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Established in 1877, the University of Tokyo is a public research university located in Bunkyō, Tokyo, Japan....
The Public Health Institute (PHI) is a multi-disciplinary institute that promotes creation of new knowledge...
As a major national research center and the second largest research institution in Wisconsin, MCW is dedicated...
Praziquantel was discovered 40 years ago and remains the only available treatment for schistosomiasis, a disease that affects 240 million people globally. Through WIPO Re:Search, investigators from Seattle Children’s Research Institute and the NIAID-funded Seattle Structural Genomics Center for Infectious Disease (SSGCID) are working to solve the crystal structure for Schistosoma HMG-CoA reductase (SmHMGR), a promising drug target. To support these efforts, MSD* scientists developed and shared codon-optimized SmHMGR gene constructs for expressing the SmHMGR protein and solving its crystal structure. With a crystal structure, Dr. Conor Caffrey at the University of California, San Diego plans to carry out rational drug design and optimization of SmHMGR inhibitors.
*MSD is a trademark of Merck & Co., Inc., Kenilworth, NJ, USA
Buruli ulcer, a bacterial disease found mostly in Central and West Africa, destroys skin and soft tissue, resulting in large necrotic ulcers. Primarily affecting children, the disease causes significant long-term functional disability and permanent deformity unless diagnosed and treated early. In addition to requiring frequent visits to health clinics over a period of several weeks — which is not always practical in remote areas — current medicines can also cause severe side effects such as hearing loss. Professor Fabrice Boyom at University of Yaoundé I aims to develop a safer Buruli ulcer drug that can be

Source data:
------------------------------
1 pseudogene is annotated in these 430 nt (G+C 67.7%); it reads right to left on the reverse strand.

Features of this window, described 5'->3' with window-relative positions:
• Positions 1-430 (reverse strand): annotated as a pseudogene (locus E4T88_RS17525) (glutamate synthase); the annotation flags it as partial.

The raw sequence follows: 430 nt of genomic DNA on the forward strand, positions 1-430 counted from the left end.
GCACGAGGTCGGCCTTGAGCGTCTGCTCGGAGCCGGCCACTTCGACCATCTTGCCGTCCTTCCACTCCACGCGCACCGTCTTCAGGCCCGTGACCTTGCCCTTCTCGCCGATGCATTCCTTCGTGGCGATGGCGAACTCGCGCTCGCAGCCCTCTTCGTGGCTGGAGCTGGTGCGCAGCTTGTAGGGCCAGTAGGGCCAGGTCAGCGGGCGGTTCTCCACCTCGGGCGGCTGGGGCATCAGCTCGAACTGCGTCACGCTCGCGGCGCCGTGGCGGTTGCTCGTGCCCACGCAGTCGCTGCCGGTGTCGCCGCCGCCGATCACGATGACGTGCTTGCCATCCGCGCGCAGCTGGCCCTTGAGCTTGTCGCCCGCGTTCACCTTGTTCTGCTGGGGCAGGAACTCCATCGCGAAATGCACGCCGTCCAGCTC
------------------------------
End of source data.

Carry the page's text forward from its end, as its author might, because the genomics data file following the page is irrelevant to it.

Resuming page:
administered over a shorter time frame. Merck KGaA, Darmstadt, Germany is sharing its Mini Library with Professor Boyom for his Buruli ulcer drug discovery program.
Chagas disease, human African trypanosomiasis, and leishmaniasis are neglected tropical diseases that collectively affect millions of people worldwide. Improved treatments for all three diseases are greatly needed. Merck KGaA, Darmstadt, Germany will provide GRIDD investigator Dr. Vicky Avery with its Mini Library to screen for Chagas disease, human African trypanosomiasis, and leishmaniasis drug discovery.
Merck KGaA, Darmstadt, Germany’s Mini Library is a collection of drug-like former Biopharma research and development compounds and their derivatives. The compounds cover a wide range of molecular targets, including enzymes, hormone and neurotransmitter receptors, transporters, and ion channels.
Johnson & Johnson will be sharing a phenotypic screening library with Dr. Lawal Bilbis at UDUS for screening for antimalarial drug discovery.
Parasitic worms cause substantial morbidity and mortality worldwide, and a heavy reliance on anti-parasitic treatments has led to drug resistance, with no effective vaccine available for most parasites. In order to address this high priority gap, the team of Professor Robin Gasser at the University of Melbourne has developed a high throughput whole-organism assay for anthelmintic drug discovery. Johnson & Johnson will provide its Jump-stARter library for screening in the assay.
Dr. Chiaka Anumudu at University of Ibadan previously identified 54 human proteins as potential biomarkers for schistosomiasis and bladder pathologies. Through WIPO Re:Search, Dr. Anumudu shared 60 urine samples with Dr. Horacio Bach at the University of British Columbia to support biomarker identification and validation. Upon identification of the biomarker(s), recombinant antibodies will be generated in Dr. Bach’s laboratory to develop a serological test for fast diagnosis.